Train Your Temper...
gets angry sometimes. Being angry doesn't really solve much — but what
people do when they feel angry is important. The goal is to calm yourself down
and try to solve whatever problem is bothering you. This is hard for some kids
(and adults, too). Instead of calming down, some kids might keep getting more
and more upset until they explode like a volcano!
kids get angry more often or more easily than some other kids. Their anger
might be so strong that the feeling gets out of control and causes them to
act in ways that are unacceptable and hurtful. People might say kids like this have
a temper, which is a term for acting all angry and out of control. When
people say that someone has trouble controlling their temper, they usually mean
that a kid behaves badly when feeling angry or frustrated.
kids might get so angry that they scream at their mom or dad, punch the
wall, slam doors, break something, or — worse yet — hit a brother or sister.
Kids are allowed to express their feelings, even angry ones, but it's not OK for
a kid to do any of those things. Kids don't want to (or mean to) act this way
— but sometimes angry feelings can be hard to manage. So what do you do if
you're a volcano kind of a kid and your temper is getting you into trouble?
the good news is that kids don't just have to keep making the same mistakes over
and over again. You can train your temper the same way you might train a puppy.
Huh? That's right, we said a puppy.
you've ever played with puppies, you know they are sweet but a little out of
control. Their tails wag furiously and they might tear apart your sneakers or
nip at the mailman's behind. Oh dear, what can you do with your puppy? Training
is the answer.
the same way, you can train your temper. Imagine your temper as a puppy inside
you that needs some training. The puppy is not bad — it will probably turn out
to be a great dog. It just needs to learn some rules because, right now, that
puppy is causing some problems for you.
don't want to keep getting in trouble for the way you act when you're angry. You
probably even feel bad afterward if you've hurt someone's feelings or broken a
toy you liked. So let's get that puppy trained.
are steps to take anytime, even when you're not angry:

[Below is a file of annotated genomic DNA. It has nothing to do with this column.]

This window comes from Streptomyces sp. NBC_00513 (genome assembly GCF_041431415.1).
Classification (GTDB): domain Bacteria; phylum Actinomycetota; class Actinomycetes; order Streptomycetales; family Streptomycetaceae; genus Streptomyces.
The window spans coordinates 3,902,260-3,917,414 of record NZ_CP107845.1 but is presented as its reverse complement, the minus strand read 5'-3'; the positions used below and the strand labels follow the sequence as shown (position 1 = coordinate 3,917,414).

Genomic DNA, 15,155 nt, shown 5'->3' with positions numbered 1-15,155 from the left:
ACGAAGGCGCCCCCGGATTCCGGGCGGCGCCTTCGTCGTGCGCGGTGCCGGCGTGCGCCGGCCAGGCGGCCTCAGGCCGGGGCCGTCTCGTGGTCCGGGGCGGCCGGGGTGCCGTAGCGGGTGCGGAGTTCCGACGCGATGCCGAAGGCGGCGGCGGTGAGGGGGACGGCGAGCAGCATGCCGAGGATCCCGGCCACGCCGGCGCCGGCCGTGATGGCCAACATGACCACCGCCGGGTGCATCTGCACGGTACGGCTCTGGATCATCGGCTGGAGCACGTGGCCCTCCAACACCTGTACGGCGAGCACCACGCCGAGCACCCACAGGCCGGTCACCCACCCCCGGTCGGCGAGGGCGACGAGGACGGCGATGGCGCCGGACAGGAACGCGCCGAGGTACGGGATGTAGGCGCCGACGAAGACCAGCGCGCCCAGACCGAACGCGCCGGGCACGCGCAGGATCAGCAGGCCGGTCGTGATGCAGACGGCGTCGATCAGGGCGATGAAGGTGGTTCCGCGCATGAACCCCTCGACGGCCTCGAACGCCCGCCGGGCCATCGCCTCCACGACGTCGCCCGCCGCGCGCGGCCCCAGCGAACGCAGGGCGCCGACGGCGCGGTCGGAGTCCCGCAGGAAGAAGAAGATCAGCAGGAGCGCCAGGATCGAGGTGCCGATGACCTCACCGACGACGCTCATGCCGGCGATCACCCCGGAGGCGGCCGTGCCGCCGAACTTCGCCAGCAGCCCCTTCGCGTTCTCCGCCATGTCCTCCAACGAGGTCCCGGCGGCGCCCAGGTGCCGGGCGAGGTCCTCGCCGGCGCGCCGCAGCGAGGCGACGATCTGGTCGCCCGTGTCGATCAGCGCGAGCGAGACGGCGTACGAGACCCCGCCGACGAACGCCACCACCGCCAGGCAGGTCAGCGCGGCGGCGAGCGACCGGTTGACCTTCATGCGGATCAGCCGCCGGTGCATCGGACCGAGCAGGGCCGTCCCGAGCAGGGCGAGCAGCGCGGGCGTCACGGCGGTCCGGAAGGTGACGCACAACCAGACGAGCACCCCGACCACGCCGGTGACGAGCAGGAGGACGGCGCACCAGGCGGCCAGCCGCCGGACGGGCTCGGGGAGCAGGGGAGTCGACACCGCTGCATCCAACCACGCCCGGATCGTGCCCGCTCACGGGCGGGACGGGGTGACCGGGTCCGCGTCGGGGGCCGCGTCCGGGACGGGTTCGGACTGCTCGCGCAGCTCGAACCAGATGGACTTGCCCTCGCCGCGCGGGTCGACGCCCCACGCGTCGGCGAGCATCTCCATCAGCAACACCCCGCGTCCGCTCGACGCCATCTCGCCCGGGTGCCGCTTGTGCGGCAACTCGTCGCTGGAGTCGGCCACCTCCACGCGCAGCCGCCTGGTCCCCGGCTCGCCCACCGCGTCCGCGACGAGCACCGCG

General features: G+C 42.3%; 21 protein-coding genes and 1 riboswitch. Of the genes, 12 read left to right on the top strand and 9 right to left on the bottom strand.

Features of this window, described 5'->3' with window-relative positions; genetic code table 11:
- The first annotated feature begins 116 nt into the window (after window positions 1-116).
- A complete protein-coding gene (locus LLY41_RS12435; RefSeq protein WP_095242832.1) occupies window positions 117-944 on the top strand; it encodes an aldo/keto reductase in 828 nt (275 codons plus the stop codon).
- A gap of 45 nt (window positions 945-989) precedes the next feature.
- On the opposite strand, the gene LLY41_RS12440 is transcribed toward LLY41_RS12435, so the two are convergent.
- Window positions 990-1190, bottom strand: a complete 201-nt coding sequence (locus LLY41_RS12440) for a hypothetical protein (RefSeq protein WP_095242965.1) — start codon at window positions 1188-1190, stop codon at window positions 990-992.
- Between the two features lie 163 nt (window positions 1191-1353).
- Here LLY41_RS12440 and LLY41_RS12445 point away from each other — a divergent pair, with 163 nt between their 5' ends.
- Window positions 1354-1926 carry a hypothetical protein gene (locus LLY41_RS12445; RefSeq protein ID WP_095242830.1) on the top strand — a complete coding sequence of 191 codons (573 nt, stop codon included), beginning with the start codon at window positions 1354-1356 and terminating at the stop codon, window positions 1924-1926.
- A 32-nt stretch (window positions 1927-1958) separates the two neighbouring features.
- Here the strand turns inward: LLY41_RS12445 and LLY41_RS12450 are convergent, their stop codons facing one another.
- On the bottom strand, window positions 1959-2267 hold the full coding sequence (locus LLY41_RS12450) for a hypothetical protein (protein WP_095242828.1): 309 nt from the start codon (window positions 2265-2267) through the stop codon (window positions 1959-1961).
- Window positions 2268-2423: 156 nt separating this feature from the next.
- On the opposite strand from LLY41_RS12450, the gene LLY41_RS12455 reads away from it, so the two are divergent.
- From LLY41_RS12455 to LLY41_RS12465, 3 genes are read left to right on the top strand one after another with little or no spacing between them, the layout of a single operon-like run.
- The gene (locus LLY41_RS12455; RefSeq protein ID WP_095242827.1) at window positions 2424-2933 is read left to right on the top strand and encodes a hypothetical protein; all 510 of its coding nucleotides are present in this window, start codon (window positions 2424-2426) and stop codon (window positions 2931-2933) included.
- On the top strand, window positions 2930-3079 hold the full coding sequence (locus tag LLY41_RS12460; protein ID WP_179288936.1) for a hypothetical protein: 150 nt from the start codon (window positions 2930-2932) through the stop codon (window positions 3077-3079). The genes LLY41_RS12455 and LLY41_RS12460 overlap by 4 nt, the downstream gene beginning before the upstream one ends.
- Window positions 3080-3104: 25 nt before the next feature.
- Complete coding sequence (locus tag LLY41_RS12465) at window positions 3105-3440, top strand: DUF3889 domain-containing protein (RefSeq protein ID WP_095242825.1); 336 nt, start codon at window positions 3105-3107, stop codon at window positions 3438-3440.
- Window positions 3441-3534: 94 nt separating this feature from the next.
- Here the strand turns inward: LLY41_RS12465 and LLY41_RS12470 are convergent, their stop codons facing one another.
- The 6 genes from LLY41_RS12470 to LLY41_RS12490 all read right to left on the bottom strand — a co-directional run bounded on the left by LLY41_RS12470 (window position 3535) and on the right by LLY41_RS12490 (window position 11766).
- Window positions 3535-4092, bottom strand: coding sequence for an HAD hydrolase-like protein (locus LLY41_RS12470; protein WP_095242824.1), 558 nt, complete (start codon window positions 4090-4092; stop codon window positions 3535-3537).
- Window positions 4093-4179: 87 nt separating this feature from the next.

Get lots of physical activity. Play outside. Do
sports you like. Karate or wrestling can be good for kids who are trying to get
their tempers under control. But any activity that gets your heart pumping can
be good because it's a way of burning off energy and stress. It feels good to
boot that soccer ball or smack that baseball!
Talk to your mom or dad. If you're having trouble
with your temper, the time to talk about it is before you have another angry
outburst. Tell your parents that you're trying to do a better job of controlling
yourself. Ask for their help and ideas for how you could do this better. Maybe
if you go a whole week without a meltdown, they can take you out for a treat.
Let them know that if you do get really angry, you're going to ask for their
Put feelings into words. Get in the habit of
saying what you're feeling and why. Tell your parents, "I feel angry when
you tell me it's time to stop playing and take out the trash. I don't like
taking out the trash." And your parent will probably say (kindly), "I
know — no one likes doing it. But it's your job and you need to do it
anyway." So using words won't get you out of taking out the trash (sorry!),
but it might stop you from slamming the garage door, having a fit about the
trash, or doing something else that could get you in trouble. Using words helps
people manage their strong feelings and behaviors.
Take control. Who's in charge here — you or
that wild little puppy? Decide that you're going to be in charge. Don't let
those angry feelings make you do stuff you don't want to do.